What participants said made this exercise particularly unique, though, was the integration of military occupational specialties from within the Marine Corps.

McLeod estimated that there were 44 MOSs training to their training and readiness standard during this year’s exercise.

“We speak about it all the time – train how we fight – but a lot of times we get stuck in our box of ‘This is my specialty, this is what I do and I train to this’,” said McLeod. “We want to take that a step further and introduce a lot of the Marines to the assets and capabilities that we have here on island that are true to form to how they would actually operate if they were out in the [Marine Expeditionary Force] or in the [Marine Air Ground Task Force].”

Among them were infantry Marines from the Tactical Readiness and Training Platoon from Combat Logistics Regiment 37, motor transportation operators and engineers from Combat Logistics Regiment 35, Navy corpsmen, and others.

With the variety of MOSs came tools and technologies that allowed the exercise’s organizers to make the training more realistic.

“Being able to actually report and run a lot of our systems on our actual network, on a tactical network, was key for us because very rarely do we actually have that opportunity,” McLeod said. “The other one was having the intelligence capability here. For EOD, a lot of the time, we drive intelligence and intelligence drives what we do, so in a scenario that’s not necessarily real, that’s hard to do. It’s hard to simulate. So that’s what we were trying to do.”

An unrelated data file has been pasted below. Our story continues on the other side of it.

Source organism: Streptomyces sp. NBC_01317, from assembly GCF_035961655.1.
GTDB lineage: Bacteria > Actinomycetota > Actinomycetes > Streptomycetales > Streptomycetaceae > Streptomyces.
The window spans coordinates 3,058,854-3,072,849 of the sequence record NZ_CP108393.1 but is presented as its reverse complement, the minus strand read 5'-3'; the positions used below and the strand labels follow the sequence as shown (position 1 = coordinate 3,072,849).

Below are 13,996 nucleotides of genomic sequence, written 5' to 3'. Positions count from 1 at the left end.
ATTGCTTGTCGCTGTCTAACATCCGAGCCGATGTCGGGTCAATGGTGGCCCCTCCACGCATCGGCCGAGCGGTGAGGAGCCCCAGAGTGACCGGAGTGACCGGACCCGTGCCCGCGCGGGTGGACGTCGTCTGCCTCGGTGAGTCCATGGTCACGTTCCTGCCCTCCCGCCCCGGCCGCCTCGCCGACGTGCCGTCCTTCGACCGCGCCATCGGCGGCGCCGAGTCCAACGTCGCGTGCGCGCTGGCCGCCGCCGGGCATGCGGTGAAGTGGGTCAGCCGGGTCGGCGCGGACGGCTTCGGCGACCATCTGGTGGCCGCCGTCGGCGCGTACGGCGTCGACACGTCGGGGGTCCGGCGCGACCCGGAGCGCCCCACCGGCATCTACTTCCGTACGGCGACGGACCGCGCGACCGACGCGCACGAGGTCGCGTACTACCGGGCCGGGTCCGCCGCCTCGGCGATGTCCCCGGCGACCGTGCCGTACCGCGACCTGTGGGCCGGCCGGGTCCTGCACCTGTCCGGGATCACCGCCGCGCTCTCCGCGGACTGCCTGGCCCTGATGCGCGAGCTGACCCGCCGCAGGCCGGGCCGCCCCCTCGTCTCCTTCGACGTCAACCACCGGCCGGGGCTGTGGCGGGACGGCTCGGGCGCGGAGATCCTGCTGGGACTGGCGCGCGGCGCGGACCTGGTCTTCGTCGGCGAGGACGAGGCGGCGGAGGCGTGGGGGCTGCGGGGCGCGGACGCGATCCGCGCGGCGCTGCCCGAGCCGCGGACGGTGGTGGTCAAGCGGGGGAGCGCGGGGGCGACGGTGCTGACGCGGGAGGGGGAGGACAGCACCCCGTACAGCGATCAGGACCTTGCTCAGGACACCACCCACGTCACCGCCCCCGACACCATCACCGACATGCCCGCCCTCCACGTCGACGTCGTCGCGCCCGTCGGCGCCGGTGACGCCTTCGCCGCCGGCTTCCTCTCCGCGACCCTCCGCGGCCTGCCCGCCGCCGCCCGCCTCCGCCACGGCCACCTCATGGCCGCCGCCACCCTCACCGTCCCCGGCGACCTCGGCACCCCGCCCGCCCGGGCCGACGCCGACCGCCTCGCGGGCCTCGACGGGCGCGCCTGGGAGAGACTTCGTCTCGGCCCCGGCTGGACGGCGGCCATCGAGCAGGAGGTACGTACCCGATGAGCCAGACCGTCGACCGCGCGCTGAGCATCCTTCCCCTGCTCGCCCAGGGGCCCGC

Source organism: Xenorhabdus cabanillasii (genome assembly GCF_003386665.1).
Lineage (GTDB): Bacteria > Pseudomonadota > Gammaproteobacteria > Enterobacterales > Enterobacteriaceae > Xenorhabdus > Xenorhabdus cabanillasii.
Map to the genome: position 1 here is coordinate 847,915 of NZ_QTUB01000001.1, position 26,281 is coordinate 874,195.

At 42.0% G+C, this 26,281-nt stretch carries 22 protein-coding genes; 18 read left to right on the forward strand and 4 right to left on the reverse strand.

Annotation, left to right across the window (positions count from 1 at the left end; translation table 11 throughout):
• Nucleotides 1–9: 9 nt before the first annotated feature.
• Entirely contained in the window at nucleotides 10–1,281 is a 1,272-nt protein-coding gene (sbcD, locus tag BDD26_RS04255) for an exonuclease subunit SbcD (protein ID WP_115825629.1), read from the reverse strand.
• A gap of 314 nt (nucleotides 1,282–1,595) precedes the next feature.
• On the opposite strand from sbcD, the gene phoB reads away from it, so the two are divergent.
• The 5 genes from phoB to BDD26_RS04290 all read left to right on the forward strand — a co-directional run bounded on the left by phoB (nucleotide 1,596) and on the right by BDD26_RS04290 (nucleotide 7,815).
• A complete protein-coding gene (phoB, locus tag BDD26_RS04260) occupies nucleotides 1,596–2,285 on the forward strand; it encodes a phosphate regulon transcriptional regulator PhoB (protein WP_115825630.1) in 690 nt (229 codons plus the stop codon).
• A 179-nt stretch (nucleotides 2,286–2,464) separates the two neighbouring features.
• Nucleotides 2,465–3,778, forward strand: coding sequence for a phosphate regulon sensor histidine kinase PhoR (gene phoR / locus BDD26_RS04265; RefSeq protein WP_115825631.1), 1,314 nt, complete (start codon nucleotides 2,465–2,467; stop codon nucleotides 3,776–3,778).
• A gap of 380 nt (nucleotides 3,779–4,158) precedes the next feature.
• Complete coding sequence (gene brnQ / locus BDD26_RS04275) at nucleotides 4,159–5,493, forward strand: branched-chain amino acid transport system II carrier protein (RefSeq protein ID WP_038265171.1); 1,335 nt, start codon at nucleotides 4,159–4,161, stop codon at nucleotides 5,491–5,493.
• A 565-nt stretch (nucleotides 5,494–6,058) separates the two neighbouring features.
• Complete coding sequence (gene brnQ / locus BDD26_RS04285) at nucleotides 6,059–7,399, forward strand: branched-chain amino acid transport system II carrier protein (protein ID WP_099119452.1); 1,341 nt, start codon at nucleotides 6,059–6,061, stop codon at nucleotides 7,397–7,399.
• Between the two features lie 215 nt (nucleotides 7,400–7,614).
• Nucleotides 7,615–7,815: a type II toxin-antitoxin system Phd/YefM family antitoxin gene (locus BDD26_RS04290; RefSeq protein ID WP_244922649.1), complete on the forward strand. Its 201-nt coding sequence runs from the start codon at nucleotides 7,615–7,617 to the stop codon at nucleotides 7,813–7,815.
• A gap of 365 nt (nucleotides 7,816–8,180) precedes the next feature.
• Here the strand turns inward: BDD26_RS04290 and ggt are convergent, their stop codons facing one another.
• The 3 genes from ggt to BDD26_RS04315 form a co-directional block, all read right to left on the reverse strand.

Additive manufacturing was another technology utilized in this year’s exercise.

190918-M-QT612-1327 Photo by Lance Cpl. Carla O
U.S. Marine Corps Cpl. Kyle Wielkie and Sgt. Jonathan Whitby lower atmospheric and chemical agent detectors into a storm drain to check for toxic or hazardous conditions during an explosive ordnance disposal exercise at Camp Hansen, Okinawa, Japan, Sept. 18, 2019. The EODEX was designed to simulate conventional warfare and the use of conventional ordnance and involved the participation of three U.S. military branches and over 43 different military occupational specialties within III Marine Expeditionary Force. Wielkie, a native of Lexington, South Carolina, is a chemical, biological, radiological and nuclear defense specialist with CBRN Defense Platoon, Headquarters Company, Headquarters Battalion, 3rd Marine Division and Whitby, a native of Tempe, Arizona, is an EOD technician with EOD Company, 9th Engineer Support Battalion, 3rd Marine Logistics Group.